Charles Runyan @ James Madison University

Professor and graduate coordinator in CSD department of James Madison University, Harrisburg, VA. His research interest focuses on cleft palate and stuttering, but basically stuttering since his research lab, video analysis lab, is about the treatment protocols for adult and children stutterers and the neuromotor basis of stuttering.

His lab, video analysis lab, is stuffed with him and an associate professor, Ms Sara Runyan. What relationship these two have? Are they husband and wife?

Both Runyans seem to be clinicians more than researchers. They have developed a Fluency Rule Program for young stutterers, and they have collaboration with Walter Reed Army Medical Center intensive stuttering program (Washington, D.C.), which treatment program features the usage of Computer Assisted Fluency Establishment Trainer (CAFET).

Plus, both Runyans are SpeechEasy providers. They are listed in as affiliated with a Winchester Speech Pathologist, P.C., which locates in Winchester, VA, a place almost 200 miles away from Harrisburg.

What is "Cafet"?
Cafet is the acronym for "Computer-Aided Fluency Establishment Training." It is a tool which was developed to help the speech clinician treat the stuttering client comprehensively, from identification of the problem through retention of the fluency skills following therapy. Cafet was developed by Annandale Fluency Clinic starting in 1983, with help from a research grant through the National Institutes of Health. It is used in speech clinics, hospitals, and school systems throughout the United States and Canada.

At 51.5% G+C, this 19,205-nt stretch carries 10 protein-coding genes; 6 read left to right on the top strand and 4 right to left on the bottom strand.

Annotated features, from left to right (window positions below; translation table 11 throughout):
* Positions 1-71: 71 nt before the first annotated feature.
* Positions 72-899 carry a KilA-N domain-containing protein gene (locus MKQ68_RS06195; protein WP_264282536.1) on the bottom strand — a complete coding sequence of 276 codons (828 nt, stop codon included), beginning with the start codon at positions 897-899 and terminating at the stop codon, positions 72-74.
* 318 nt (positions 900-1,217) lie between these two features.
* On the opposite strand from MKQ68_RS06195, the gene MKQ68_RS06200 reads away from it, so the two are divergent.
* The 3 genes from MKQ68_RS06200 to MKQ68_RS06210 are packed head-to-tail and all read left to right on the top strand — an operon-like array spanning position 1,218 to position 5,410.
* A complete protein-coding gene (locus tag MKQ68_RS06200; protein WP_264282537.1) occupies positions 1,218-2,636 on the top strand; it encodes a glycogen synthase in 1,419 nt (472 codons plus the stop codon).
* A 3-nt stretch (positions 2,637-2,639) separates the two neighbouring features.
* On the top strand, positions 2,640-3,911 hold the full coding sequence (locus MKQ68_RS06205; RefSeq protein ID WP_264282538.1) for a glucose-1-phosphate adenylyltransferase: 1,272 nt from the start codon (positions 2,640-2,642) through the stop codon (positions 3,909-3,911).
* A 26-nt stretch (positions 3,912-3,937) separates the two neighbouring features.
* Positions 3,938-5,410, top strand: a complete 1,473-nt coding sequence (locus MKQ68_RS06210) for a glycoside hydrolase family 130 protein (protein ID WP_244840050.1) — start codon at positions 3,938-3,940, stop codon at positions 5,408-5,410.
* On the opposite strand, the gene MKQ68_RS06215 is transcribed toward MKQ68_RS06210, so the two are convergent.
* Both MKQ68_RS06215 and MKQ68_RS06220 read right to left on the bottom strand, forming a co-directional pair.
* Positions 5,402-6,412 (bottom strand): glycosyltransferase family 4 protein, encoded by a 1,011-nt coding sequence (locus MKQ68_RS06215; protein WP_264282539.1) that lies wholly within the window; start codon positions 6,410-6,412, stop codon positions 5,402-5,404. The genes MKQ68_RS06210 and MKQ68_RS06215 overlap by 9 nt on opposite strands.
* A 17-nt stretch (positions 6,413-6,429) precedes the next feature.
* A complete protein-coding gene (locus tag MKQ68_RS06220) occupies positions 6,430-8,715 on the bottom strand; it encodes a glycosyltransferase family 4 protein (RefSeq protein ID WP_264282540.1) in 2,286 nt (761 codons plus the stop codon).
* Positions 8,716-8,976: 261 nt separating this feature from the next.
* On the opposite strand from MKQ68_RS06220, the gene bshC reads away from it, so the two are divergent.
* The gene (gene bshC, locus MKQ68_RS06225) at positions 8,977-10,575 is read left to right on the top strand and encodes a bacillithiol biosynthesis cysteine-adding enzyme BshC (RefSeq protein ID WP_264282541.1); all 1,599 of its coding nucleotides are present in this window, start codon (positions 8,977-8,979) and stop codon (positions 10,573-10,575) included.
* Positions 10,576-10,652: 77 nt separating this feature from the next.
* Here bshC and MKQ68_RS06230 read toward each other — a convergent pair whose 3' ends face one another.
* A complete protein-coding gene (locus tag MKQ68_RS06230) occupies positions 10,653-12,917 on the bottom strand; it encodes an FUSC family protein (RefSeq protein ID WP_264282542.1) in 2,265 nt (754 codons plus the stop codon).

The client wears a respiratory sensor and a tiny microphone, which feed into a computer system. Cafet presents the patient’s voice and breathing as visual biofeedback on the computer screen. Rather than trying to change only the surface behaviors of stuttering, the underlying physiological behaviors are addressed through muscle retraining.

The computer program teaches the patient to coordinate the breathing with the onset of speech, to breathe without breath holding, and to maintain the speech flow throughout the phrase. Some people have called the process "physical therapy for the vocal cords." These aspects of coordination are practiced so thoroughly, that they maintain and become part of the everyday speech of the patient.


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